Egypt in Brazil: Largest Egypt Collection in Latin America: Lost & Found

by Jun 28, 20242024 Egypt, History, Museums & Exhibits

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The National Museum of Brazil & Egyptian Antiquities Rise from the Ashes

By Laura Ranieri Roy

I just got back from a wonderful vacation in Rio De Janeiro, Brazil. Although I was there to visit with friends, enjoy the gorgeous beaches and abundant flora and fauna (dance a little Samba too) – I had also hoped to visit the largest collection of Egyptian antiquities in South America.

Rio de Janeiro – Picture Credit: Encyclopædia Britannica

Just north of Rio, there stood a historic 200-year old palace-museum with more than 700 Egyptian objects – many arrived in the early 19th century through gifts from Pasha Mohamed Ali – and acquired from the discoveries of the Great Belzoni. Mummies, coffins, shabtis, bronzes, statuary, stele and funerary pieces. A wondrous exhibit!

But alas – the museum is now gone.

On the night of September 2nd, 2018, a major fire struck the National Museum of Rio de Janeiro, located in the Palace at Quinta da Boa Vista, a building of great historical importance and the oldest scientific institution in Brazil. …

The fire, caused by an electrical short-circuit, consumed the former imperial palace which housed the 200-year-old museum in a park just north of Rio de Janeiro’s city centre.

Brazil museum fire - photo credit

Brazil museum fire – photo credit

Almost all the collections – 85% of its archive of 20 million artifacts– including priceless fossils – went up in flames. It was like “a lobotomy of the Brazilian memory,” said Marina Silva, a former environment minister.

Before the fire, the museum was home to this massive collection of important Egyptian artifacts – the best in Latin America. An impressive collection of items brought to Brazil by Dom Pedro I – the Portuguese prince regent who declared the then-colony’s independence from Portugal.

Pedro Luiz von Seehausen searches through the rubble c) Douglas Engle

Egyptian and Greco-Roman artifacts, along with other important relics: “Luzia,” a 12,000-year-old skeleton and the oldest in the Americas, fossils, dinosaurs, and a meteorite found in 1784. Some pieces were thankfully stored in another building, but much of the collection is believed to have been destroyed. And yet… read on to find out more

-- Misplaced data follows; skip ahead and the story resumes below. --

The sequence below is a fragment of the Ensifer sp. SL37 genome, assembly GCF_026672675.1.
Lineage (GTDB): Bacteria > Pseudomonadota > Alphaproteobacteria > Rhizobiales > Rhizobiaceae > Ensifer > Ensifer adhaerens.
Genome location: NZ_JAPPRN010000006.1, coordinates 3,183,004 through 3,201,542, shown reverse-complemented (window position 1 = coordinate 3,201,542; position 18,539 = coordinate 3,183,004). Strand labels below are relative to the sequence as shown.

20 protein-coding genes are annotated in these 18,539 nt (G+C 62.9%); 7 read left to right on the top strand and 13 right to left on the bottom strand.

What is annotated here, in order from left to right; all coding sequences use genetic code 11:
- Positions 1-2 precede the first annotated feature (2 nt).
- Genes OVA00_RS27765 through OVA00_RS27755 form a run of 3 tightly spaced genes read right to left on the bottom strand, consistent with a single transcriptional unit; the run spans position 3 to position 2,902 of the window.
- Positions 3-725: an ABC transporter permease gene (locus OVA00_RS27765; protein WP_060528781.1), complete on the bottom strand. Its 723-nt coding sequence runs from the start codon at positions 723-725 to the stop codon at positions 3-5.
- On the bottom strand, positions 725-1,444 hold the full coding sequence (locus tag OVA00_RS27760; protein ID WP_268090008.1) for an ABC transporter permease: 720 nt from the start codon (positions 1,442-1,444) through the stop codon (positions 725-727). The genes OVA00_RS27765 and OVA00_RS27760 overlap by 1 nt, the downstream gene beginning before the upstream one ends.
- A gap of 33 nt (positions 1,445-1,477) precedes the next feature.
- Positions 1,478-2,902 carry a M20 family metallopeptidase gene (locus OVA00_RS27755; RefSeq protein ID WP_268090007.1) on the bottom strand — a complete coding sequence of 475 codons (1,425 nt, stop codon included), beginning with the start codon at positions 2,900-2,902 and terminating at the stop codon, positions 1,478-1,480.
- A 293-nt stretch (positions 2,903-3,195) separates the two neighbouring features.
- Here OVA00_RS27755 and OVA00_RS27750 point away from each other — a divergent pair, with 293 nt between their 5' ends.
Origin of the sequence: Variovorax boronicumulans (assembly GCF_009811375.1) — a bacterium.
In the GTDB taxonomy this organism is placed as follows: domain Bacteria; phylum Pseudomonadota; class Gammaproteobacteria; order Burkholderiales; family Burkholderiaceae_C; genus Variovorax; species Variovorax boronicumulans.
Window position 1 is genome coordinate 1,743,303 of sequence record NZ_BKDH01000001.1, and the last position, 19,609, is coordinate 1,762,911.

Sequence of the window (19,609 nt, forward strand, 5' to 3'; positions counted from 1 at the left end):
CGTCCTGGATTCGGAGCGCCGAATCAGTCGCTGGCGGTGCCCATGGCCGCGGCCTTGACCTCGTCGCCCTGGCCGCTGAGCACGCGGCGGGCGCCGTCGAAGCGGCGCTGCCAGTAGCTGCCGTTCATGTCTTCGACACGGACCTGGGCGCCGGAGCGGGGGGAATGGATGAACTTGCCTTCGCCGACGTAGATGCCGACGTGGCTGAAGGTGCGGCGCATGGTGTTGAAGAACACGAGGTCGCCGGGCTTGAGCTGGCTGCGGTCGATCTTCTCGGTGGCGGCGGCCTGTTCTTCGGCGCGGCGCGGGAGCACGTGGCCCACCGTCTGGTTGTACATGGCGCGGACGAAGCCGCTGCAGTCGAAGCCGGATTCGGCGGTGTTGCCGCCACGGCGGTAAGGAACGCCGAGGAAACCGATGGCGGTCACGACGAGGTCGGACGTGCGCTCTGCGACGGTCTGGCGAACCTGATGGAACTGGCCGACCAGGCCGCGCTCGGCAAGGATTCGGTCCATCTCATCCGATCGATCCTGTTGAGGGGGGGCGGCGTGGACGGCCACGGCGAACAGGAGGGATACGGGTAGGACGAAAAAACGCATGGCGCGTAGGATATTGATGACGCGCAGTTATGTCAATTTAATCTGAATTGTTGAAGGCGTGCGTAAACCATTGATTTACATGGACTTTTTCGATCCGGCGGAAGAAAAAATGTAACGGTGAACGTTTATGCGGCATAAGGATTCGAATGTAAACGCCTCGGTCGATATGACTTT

About the Egypt Collection

In 1826, Nicolau Fiengo, an Italian merchant reached the coast of Brazil from Marseilles carrying in his cargo hundreds of Egyptian antiquities (excavated by Giovanni Belzoni, the famous giant from Padua Italy of “Younger Memnon” fame”.

 The objects were purchases and gifts of Dom Pedro I, Brazil’s first Emperor, who donated them to what was then called the Royal Museum of Brazil. They make up the largest part of the collection. In 1876, Dom Pedro II traveled to Egypt and was also gifted the beautiful coffin of Sha-Amun-em-su. The extensive collection, which grew in later decades with acquisitions by other members of the royal family and private donors, was housed in the Museu Nacional (National Museum of Brazil) in Rio de Janeiro.

Emperor Pedro in Egypt 1800s

The 700 piece collection’s highlights include a large number of stelae with rare titles and names, a few historically significant statues, several beautiful and elaborate coffins, and hundreds of shabtis. Other objects from the collection not shown here include several mummies (both human and animal), papyri, bronzes, prehistoric lithics and ceramics, amulets, and a few Nubian objects.